The third part carries the title “Models for Theological Anthropology” and clusters six chapters. The main concern is how the several models grown in an ambient where philosophy has to consider scientific views, are more or less compatible with Christian person understanding. The first one, by Brown and Strawn, is a remarkable attempt to build a complex and emergent representation of human beings as the fruit of self-organizing processes; its main merit is the articulation of a model that clearly overcomes more reductive or very simple theories on human nature. The second one (Fakhri) builds a case for ‘constitutionalism’, the view that real things are formed or composed by “some sum of physical particles” (109). Fakhri holds that such a view is compatible with physical resurrection, in contrast with sheer physicalism. Hylomorphism and substance dualism are examined in the next chapters, with the possibilities and challenges they offer. A different approach makes good use of the modern Puritan theologian Jonathan Edwards, and his understanding of “human person as communicative event”. The last contribution in this section goes back to emergent theories and their possible applications.
Part four deals with Imago Dei and its multiple models. In five chapters it presents a variety of possible traditional and new interpretations. Substantial and relational views come into conflict: the first ones are vindicated in the first contribution, by Farris, one of the Editors. Other voices point to less substantial and more functional theories trying to explain that major theological concept. In other cases this motive is expressed by resorting to traditional developments, like the strong Christological reference. Judging by these contributions, science seems to have little to say on this issue; this is strange from the reviewer’s perspective, after so many recent incorporations into the discussion on human specificity that could nourish a more updated view on what is special, and hence more ‘divine’ in humans.
The fifth part deals with freedom and salvation, with two chapters exploring recent discussion in philosophy and their theological consequences, when human falling and saved stages are considered. Compatibilism appears as plausible for Paul Helm and theological views, more than libertarianism, within the main established tendencies in the current philosophical discussion.
The sixth section deals with sin and salvation, with five contributions. Hylomorphism still makes an entry to justify free will. Most arguments developed in this section are reflection on classical theology and its main topics and authors.
The seventh and last part is devoted to Christology, even if this stance could include some other chapters already presented under different labels. It offers three chapters that represent three traditions: materialism, hylomorphism – again – and Cartesian thought. In all cases the authors look for better theoretical models that could allow us to represent the meaning of the incarnated Christ in a more accurate and satisfactory way.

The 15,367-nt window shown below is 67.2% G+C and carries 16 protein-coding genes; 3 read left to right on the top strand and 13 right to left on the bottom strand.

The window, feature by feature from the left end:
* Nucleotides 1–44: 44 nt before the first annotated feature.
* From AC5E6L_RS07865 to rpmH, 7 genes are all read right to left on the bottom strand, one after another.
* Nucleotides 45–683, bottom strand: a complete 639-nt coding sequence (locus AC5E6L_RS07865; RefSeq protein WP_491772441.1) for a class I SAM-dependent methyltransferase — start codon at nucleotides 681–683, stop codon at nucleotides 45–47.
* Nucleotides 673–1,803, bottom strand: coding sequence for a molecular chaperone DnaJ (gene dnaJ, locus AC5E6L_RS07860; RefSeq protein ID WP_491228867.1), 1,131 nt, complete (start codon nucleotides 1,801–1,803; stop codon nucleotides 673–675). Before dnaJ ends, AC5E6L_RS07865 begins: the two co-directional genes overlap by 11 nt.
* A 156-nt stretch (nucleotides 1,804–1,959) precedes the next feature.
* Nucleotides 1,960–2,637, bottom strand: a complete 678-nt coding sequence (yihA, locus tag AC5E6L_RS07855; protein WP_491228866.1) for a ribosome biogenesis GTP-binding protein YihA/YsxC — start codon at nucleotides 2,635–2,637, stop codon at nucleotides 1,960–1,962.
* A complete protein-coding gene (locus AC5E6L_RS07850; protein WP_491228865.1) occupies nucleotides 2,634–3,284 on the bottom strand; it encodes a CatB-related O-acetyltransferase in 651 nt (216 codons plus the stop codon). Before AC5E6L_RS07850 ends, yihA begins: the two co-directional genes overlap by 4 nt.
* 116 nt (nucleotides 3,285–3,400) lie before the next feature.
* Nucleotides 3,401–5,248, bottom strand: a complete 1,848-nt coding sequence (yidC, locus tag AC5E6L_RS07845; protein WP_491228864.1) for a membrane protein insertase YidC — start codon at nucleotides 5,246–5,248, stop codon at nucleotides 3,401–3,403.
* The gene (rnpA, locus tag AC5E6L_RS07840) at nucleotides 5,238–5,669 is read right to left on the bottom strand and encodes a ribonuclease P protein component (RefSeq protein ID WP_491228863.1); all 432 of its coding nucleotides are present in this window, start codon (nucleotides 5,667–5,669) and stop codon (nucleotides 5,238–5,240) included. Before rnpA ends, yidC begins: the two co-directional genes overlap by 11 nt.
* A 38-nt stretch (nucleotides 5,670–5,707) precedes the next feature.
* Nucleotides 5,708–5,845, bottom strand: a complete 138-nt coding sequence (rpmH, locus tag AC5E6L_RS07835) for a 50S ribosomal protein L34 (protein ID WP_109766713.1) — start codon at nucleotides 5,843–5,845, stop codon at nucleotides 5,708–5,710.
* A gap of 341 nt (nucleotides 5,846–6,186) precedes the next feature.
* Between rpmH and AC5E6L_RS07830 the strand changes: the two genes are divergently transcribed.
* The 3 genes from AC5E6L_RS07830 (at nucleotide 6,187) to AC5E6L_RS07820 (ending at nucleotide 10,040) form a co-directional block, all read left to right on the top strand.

In my opinion the present volume offers excellent developments in the right direction suggesting how Christian anthropology could engage – or is already engaging – with a more scientific framework. However the book can be seen as eclectic and not seeking to focus on the interdisciplinary challenges and opportunities that science poses for any attempt to deal with human nature. In any case, some issues seem to be neglected that should be part of a more comprehensive anthropological companion. Perhaps the one I miss most concerns original sin; it is briefly referred to in a couple of chapters, but nothing that could remotely inform readers about what is going on in this very hot field, where scientifically well informed research is helping to better address that cumbersome problem (Downing). In the course of this review I have already noted how other relevant issues in the interface between Christian and scientific anthropologies could get much more attention, like the Imago Dei, after recent research on human specificity; or the attempts to assess the relevance of recent paleoanthropology and other advances in genetics, biological anthropology, or neuroscience.
Possibly I am missing a different kind of companion – one where theological anthropology is more explicitly engaged with scientific development, updated and well informed about the ongoing impact that new research exerts on theological views. The good news is that many extremely reductivist models that were the main currency during last twenty years have give place to new understanding in science and philosophy that adopts a more complex and organic view, and pays more attention to aspects, like meaning, the self, symbols systems, and others that were almost completely neglected. Theological research should ‘be there’ to take advantage of the new opportunities now opening to us.
Reprinted from ESSSAT News and Reviews, n. 26:2 (June 2016), pp. 38-41.